15 March 2009
An afternoon by the coast - sea, shingle, tea, historic buildings and turbines
A hazy view of the wind turbines out in the estuary.
A close up shot a row of turbines whose blades have stopped. This answers the question as to what happens to wind turbines when the wind stops blowing - they stop turning and create opportunities to make artistic shots of them.
This wind farm, known as the Kentish Flats scheme. According to the company website, the turbines at Kentish Flats are expected to produce an annual output of 280,000,000 kilowatt-hours. By comparison, the total domestic consumption of electricty here in Lewisham was 440,140,000 kilowatt-hours in 2006.
Clearly the visual impact of these turbines was a significant impact in the decision to grant permission to build it. However neither Drax (or Kingsnorth in the same part of Kent) nor Heysham power stations are pretty. Heysham in particular with its very special location on the North West Coast is groteseque. Further these sources of electricity bring significant and permanent risks with them. If our ingenuity finds a source of energy such as nuclear fission that can literally produce energy 'too cheap to meter' then we can simply remove the wind turbines from the sea bed...can the same be said about radioactive waste from a nuclear power station or carbon dioxide from a coal-powered station? Of course not. Further, some, and me included actually find the turbines to be a pleasant and strangely relaxing addition to the landscape. You can judge (well almost) for yourself what you think about the turbines at Reculver.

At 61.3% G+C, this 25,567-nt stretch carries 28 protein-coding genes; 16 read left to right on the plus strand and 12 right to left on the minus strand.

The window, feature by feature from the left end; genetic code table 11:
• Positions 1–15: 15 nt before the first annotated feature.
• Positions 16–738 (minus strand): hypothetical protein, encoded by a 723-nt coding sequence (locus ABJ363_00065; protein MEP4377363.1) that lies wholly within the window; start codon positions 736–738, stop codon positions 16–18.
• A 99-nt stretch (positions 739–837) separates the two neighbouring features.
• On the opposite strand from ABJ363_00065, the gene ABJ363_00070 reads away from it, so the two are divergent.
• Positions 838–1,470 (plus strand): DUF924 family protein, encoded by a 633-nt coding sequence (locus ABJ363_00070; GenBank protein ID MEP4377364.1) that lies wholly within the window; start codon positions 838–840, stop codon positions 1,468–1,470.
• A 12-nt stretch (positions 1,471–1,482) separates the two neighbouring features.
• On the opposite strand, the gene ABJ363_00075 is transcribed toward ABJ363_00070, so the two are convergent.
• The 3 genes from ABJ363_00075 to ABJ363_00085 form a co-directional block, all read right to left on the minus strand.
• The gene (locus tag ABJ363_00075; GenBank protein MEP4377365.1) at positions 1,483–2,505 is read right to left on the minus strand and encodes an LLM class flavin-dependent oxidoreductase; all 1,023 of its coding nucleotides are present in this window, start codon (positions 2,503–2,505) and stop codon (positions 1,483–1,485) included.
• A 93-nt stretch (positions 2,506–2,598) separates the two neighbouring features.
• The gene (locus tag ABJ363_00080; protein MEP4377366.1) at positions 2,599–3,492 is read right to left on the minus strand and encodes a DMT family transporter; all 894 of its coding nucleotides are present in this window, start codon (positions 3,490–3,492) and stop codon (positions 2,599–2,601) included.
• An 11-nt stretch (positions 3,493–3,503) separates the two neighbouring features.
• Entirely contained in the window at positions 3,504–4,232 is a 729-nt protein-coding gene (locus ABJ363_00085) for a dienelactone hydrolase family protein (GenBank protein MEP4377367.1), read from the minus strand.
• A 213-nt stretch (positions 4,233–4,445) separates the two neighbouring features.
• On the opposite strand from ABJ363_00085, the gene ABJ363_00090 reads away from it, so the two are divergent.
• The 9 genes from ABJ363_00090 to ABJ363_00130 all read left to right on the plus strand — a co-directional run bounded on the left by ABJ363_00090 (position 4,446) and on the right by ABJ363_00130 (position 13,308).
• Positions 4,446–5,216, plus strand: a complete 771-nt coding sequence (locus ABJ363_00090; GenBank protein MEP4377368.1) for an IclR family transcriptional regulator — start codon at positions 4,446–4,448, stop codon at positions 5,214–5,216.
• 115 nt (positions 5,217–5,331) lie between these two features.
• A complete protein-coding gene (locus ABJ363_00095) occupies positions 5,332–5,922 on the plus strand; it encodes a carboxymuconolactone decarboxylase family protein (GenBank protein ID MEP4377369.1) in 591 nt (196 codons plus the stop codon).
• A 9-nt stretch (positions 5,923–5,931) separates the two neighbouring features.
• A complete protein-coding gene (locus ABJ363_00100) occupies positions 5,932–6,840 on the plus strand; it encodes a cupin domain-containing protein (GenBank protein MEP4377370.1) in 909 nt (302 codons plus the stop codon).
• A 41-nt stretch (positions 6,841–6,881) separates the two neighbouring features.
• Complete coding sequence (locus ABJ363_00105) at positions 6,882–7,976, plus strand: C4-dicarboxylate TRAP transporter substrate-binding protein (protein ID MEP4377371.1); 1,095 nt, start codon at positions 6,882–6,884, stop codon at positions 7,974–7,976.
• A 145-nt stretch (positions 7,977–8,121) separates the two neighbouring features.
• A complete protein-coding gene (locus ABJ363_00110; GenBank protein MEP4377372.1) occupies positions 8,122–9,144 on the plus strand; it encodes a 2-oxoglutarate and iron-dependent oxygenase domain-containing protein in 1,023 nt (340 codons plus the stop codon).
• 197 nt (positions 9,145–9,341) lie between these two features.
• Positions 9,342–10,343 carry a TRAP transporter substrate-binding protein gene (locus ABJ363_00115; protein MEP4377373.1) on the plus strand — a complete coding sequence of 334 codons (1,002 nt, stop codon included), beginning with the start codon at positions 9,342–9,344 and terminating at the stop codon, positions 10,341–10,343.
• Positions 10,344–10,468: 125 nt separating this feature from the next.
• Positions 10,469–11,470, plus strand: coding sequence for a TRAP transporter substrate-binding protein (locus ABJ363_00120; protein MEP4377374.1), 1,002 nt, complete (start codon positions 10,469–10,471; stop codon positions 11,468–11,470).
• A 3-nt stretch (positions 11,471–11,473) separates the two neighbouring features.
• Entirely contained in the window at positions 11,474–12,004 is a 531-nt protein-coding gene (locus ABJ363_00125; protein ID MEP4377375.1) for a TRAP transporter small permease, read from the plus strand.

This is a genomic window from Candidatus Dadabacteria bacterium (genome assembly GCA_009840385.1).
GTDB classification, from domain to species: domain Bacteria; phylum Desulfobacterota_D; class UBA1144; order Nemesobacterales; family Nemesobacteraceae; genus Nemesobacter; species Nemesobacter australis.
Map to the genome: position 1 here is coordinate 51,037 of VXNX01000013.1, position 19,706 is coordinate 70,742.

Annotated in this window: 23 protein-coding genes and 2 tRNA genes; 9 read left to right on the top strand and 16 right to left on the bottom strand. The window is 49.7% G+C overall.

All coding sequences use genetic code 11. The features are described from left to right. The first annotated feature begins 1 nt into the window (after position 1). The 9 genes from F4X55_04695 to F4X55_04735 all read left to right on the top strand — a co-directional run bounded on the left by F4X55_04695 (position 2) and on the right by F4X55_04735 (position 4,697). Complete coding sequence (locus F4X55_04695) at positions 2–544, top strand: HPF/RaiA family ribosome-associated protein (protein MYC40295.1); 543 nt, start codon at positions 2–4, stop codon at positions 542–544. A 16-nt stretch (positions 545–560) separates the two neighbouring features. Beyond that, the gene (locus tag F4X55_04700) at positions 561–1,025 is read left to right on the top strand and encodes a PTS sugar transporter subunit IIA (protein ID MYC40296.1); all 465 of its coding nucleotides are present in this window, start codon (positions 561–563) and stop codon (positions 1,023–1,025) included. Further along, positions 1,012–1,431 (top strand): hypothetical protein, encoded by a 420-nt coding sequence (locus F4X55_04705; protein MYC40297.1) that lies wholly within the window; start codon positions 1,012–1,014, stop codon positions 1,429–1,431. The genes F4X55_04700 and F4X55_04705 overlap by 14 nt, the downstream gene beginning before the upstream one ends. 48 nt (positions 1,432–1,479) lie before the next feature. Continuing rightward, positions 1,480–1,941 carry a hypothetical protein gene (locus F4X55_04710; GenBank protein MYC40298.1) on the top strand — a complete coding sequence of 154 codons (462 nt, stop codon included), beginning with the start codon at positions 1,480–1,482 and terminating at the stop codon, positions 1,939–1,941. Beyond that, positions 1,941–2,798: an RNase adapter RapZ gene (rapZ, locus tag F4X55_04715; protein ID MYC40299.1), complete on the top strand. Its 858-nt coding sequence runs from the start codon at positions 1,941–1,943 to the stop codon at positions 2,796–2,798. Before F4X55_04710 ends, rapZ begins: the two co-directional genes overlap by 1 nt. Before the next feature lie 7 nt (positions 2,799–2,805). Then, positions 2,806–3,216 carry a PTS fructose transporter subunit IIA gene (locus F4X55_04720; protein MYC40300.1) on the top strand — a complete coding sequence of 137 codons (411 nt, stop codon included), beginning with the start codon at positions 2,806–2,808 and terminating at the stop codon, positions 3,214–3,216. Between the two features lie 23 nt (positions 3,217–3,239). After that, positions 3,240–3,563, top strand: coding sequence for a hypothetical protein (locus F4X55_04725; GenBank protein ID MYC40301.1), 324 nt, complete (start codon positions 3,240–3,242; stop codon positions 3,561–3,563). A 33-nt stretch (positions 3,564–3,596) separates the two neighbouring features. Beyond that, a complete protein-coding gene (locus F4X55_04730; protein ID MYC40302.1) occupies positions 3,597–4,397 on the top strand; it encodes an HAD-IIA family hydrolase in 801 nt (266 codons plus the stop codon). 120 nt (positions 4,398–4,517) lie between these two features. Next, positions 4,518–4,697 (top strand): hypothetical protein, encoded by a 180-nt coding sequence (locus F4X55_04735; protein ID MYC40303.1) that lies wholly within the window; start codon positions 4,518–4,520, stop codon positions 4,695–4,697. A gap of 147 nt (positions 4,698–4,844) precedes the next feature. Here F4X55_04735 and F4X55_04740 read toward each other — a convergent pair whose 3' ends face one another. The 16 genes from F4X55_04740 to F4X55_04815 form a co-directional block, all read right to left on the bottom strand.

On a completely different note - there's a great cycle path from along this part of the North Kent Coast - really recommend it. Close the sea for most of the way, start off with oysters at Whitstable and finish with candy floss at Margate.